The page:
Economy

Fei-Fei Li Started an AI Revolution By Seeing Like an Algorithm-TGN

Early in the pandemic, an agent—literary, not software—suggested Fei-Fei Li write a book. The approach made sense. She has made an indelible mark on the field of artificial intelligence by heading a project started in 2006 called ImageNet. It classified millions of digital images to form what became a seminal training ground for the AI systems that rock our world today. Li is currently the founding codirector of Stanford’s Institute of Human-Centered AI (HAI), whose very name is a plea for cooperation, if not coevolution, between people and intelligent machines. Accepting the agent’s challenge, Li spent the lockdown year churning out a draft. But when her cofounder at HAI, philosopher Jon Etchemendy, read it, he told her to start over—this time including her own journey in the field. “He said there’s plenty of technical people who can read an AI book,” says Li. “But I was missing an opportunity to tell all the young immigrants, women, and people of diverse backgrounds to understand that they can actually do AI, too.”

Li is a private person who is uncomfortable talking about herself. But she gamely figured out how to integrate her experience as an immigrant who came to the United States when she was 16, with no command of the language, and overcame obstacles to become a key figure in this pivotal technology. On the way to her current position, she’s also been director of the Stanford AI Lab and chief scientist of AI and machine learning at Google Cloud. Li says that her book, The Worlds I See, is structured like a double helix, with her personal quest and the trajectory of AI intertwined into a spiraling whole. “We continue to see ourselves through the reflection of who we are,” says Li. “Part of the reflection is technology itself. The hardest world to see is ourselves.”

The strands come together most dramatically in her narrative of ImageNet’s creation and implementation. Li recounts her determination to defy those, including her colleagues, who doubted it was possible to label and categorize millions of images, with at least 1,000 examples for every one of a sprawling list of categories, from throw pillows to violins. The effort required not only technical fortitude but the sweat of literally thousands of people (spoiler: Amazon’s Mechanical Turk helped turn the trick). The project is comprehensible only when we understand her personal journey. The fearlessness in taking on such a risky project came from the support of her parents, who despite financial struggles insisted she turn down a lucrative job in the business world to pursue her dream of becoming a scientist. Executing this moonshot would be the ultimate validation of their sacrifice.

The payoff was profound. Li describes how building ImageNet required her to look at the world the way an artificial neural network algorithm might. When she encountered dogs, trees, furniture, and other objects in the real world, her mind now saw past its instinctual categorization of what she perceived, and came to sense what aspects of an object might reveal its essence to software. What visual clues would lead a digital intelligence to identify those things, and further be able to determine the various subcategories—beagles versus greyhounds, oak versus bamboo, Eames chair versus Mission rocker? There’s a fascinating section on how her team tried to gather the images of every possible car model. When ImageNet was completed in 2009, Li launched a contest in which researchers used the dataset to train their machine learning algorithms, to see whether computers could reach new heights identifying objects. In 2012, the winner, AlexNet, came out of Geoffrey Hinton’s lab at the University of Toronto and posted a huge leap over previous winners. One might argue that the combination of ImageNet and AlexNet kicked off the deep learning boom that still obsesses us today—and powers ChatGPT.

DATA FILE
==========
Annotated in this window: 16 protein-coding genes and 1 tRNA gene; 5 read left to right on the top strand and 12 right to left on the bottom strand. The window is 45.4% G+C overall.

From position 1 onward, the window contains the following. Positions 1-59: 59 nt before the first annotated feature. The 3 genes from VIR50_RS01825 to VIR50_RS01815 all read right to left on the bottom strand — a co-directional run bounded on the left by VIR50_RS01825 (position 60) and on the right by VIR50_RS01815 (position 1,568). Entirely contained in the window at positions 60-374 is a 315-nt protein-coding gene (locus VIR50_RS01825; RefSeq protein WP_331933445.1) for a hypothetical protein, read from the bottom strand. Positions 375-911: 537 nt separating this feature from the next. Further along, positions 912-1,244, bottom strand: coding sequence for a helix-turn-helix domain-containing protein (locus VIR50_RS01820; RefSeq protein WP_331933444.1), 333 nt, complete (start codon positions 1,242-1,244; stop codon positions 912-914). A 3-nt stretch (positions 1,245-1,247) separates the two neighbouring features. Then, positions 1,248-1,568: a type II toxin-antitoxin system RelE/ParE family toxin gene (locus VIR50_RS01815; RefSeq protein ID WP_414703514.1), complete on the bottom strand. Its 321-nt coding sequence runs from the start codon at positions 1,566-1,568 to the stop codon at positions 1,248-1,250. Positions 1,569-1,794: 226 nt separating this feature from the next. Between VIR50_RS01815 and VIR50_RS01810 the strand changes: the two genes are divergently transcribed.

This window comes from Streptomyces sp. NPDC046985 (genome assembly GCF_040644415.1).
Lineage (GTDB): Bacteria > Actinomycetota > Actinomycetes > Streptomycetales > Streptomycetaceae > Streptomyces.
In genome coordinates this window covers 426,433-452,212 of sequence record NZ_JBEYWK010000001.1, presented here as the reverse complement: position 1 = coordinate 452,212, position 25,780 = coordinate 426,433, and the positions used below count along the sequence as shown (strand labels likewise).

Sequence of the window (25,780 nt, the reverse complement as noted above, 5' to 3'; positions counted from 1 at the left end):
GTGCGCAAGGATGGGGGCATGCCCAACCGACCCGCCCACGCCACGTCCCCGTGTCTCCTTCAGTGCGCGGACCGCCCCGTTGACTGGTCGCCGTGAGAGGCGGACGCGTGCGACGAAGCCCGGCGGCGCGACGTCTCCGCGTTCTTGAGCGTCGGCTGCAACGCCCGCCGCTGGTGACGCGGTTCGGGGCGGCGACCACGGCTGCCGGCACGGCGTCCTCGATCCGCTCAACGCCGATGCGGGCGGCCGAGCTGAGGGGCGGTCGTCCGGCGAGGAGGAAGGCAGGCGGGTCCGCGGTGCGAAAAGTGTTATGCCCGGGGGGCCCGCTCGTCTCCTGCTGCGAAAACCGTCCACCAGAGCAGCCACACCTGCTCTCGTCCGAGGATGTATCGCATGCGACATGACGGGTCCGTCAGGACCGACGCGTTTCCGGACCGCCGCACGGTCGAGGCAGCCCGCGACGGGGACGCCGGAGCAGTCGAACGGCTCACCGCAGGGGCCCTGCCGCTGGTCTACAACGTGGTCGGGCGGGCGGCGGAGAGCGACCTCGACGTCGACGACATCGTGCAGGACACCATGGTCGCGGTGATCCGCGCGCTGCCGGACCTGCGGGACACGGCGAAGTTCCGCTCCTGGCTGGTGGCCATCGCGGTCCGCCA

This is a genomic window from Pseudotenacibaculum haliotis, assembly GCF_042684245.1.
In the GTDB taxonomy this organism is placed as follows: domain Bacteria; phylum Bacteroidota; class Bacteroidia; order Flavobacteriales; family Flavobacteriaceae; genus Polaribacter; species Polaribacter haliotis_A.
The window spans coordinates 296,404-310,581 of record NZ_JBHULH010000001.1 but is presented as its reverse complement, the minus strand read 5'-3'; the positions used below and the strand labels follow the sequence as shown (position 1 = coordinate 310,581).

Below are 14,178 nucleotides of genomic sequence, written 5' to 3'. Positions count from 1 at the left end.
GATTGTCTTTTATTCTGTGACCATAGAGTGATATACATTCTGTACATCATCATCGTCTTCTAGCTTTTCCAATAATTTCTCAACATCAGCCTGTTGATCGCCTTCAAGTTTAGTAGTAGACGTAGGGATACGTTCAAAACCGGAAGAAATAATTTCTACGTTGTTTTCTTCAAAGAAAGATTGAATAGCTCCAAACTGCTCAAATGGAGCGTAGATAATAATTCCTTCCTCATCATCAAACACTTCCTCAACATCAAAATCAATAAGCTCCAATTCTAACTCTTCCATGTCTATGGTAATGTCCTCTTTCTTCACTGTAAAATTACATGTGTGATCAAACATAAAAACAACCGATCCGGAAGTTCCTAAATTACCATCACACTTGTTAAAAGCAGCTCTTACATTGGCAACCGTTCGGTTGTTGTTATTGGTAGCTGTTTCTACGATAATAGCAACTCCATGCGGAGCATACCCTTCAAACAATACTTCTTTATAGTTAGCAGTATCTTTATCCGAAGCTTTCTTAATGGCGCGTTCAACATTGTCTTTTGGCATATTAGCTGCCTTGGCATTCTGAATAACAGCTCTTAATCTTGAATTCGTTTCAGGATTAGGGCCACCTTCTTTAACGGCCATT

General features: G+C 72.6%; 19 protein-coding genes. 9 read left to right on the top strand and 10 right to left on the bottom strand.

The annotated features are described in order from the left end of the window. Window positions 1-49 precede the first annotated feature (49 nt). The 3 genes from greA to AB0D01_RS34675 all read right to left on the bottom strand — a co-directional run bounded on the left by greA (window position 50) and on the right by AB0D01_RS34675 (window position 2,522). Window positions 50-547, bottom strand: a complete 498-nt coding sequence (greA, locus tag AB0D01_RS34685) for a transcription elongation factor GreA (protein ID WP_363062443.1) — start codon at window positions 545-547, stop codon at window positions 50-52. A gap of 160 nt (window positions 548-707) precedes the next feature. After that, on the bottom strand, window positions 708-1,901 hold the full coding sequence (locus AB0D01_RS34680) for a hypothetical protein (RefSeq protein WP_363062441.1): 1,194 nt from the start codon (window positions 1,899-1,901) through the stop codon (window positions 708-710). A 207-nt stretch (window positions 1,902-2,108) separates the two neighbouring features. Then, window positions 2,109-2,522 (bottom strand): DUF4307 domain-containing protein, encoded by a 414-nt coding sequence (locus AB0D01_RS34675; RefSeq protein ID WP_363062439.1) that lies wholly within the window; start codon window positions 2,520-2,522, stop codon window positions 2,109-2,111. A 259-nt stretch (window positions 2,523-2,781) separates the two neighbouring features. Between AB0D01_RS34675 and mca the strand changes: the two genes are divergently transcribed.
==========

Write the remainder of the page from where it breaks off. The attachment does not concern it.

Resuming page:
What Li and her team did not understand was that this new way of seeing could also become linked to humanity’s tragic propensity to allow bias to taint what we see. In her book, she reports a “twinge of culpability” when news broke that Google had mislabeled Black people as gorillas. Other appalling examples followed. “When the internet presents a predominantly white, Western, and often male picture of everyday life, we’re left with technology that struggles to make sense of everyone,” Li writes, belatedly recognizing the flaw. She was prompted to launch a program called AI4All to bring women and people of color into the field. “When we were pioneering ImageNet, we didn’t know nearly as much as we know today,” Li says, making it clear that she was using “we” in the collective sense, not just to refer to her small team.”We have massively evolved since. But if there are things we didn’t do well; we have to fix them.”

On the day I spoke to Li, The Washington Post ran a long feature about how bias in machine learning remains a serious problem. Today’s AI image generators like Dall-E and Stable Diffusion still deliver stereotypes when interpreting neutral prompts. When asked to picture “a productive person,” the systems generally show white men, but a request for “a person at social services” will often show people of color. Is the key inventor of ImageNet, ground zero for inculcating human bias into AI, confident that the problem can be solved? “Confident would be too simple a word,” she says. “I’m cautiously optimistic that there are both technical solutions and governance solutions, as well as market demands to be better and better.” That cautious optimism also extends to the way she talks about dire predictions that AI might lead to human extinction. “I don’t want to deliver a false sense that it’s all going to be fine,” she says. “But I also do not want to deliver a sense of gloom and doom, because humans need hope.”

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